Rob Neyer has some interesting comments stemming from an argument in Moneyball over the importance of on-base percentage and of slugging percentage and on the validated of OPS (on-base plus slugging).
Here's an abridged version of the Moneyball text:
OPS was the simple addition of on-base and slugging percentages. Crude as it was, it was a much better indicator than any other offensive statistic of the number of runs a team would score. Simply adding the two statistics together, however, implied that they were of equal importance...An extra point of on-base percentage was clearly more valuable than an extra point of slugging percentage -- but by how much? ... In [the resulting] model an extra point of on-base percentage was worth three times an extra point of slugging percentage.
But three-to-one at what point? Clearly as Neyer opines they are not saying that a player with a .200 on-base percentage was equal to a .600 slugging hitter. Neyer states that he "came to the conclusion that while OPS ain't bad, a better measure would be the sum of slugging percentage and OBP*1.4 (or thereabouts)... So yes, OPS is a crude tool, a blunt object that shouldn't be used when precision is critical"
However, we have to use something as a yardstick or Mario Mendoza would look like Babe Ruth-well, maybe not. It got me to thinking how well the various batting averages correlated to runs historically. I compared batting average, on-base percentage, slugging percentage, OPS, and Neyer's modified OPS' (OBP*1.4 + Slug) against runs for all major-league teams to determine which best correlated.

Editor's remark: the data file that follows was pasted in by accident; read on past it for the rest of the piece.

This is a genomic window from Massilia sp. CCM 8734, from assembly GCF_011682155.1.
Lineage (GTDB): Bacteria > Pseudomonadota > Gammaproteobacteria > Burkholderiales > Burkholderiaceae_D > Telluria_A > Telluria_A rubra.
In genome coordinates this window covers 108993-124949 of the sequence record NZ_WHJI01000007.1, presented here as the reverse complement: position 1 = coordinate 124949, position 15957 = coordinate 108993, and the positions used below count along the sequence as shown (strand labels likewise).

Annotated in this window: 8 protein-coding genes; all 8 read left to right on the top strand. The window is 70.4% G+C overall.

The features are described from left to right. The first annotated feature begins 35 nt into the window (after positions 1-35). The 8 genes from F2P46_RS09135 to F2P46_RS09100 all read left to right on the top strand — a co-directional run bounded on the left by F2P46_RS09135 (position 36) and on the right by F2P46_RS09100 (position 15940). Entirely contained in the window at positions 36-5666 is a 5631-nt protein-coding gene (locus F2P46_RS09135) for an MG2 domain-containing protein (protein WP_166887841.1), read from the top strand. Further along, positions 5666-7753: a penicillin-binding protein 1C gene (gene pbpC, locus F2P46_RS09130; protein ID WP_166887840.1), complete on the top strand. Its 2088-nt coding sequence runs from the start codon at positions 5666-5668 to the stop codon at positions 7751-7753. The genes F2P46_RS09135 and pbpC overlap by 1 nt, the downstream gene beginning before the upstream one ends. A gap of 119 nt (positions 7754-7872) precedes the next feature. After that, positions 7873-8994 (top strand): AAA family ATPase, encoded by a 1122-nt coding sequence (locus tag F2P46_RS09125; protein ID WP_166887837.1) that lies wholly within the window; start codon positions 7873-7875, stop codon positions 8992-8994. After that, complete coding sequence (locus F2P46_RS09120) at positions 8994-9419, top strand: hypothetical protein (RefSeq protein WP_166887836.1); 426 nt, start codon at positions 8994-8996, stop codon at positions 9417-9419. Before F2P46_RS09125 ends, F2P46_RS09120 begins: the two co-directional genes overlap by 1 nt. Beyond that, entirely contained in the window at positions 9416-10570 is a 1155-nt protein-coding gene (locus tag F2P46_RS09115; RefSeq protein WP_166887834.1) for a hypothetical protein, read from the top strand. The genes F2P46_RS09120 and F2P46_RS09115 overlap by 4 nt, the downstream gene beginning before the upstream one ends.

Here's what I got. The higher the correlation coefficient the better:
So Neyer's OPS' is best historically, and regular OPS nudges on-base percentage. That all seems to make intuitive sense.
I next did the same thing broken down by decades:
Note that initially batting average was the best predictor of runs being scored. Then on-base percentage ruled in the 1880s. Ever since then OPS (or OPS') has shown the best correlation to runs scored.
But it's odd how wildly the correlation coefficients fluctuate. One would think that a stat would predict well from decade to decade, or at least that the process would evolve more rather than swing wildly back on forth.
I think there is some way to use linear regression to get the different averages weighed properly based on era, but figuring out what constitutes an era may be the difficult part. It could be split up by decade, but that's sort of an artificial rule being imposed on the system. Perhaps runs-per-game could be used as a means to stratify the major-league seasons, thereby chunking them into like groups.
I'll have to think about this a bit more but I think it's do-able. Maybe I'll wait until after Amazon gets around to sending me my copy of Moneyball.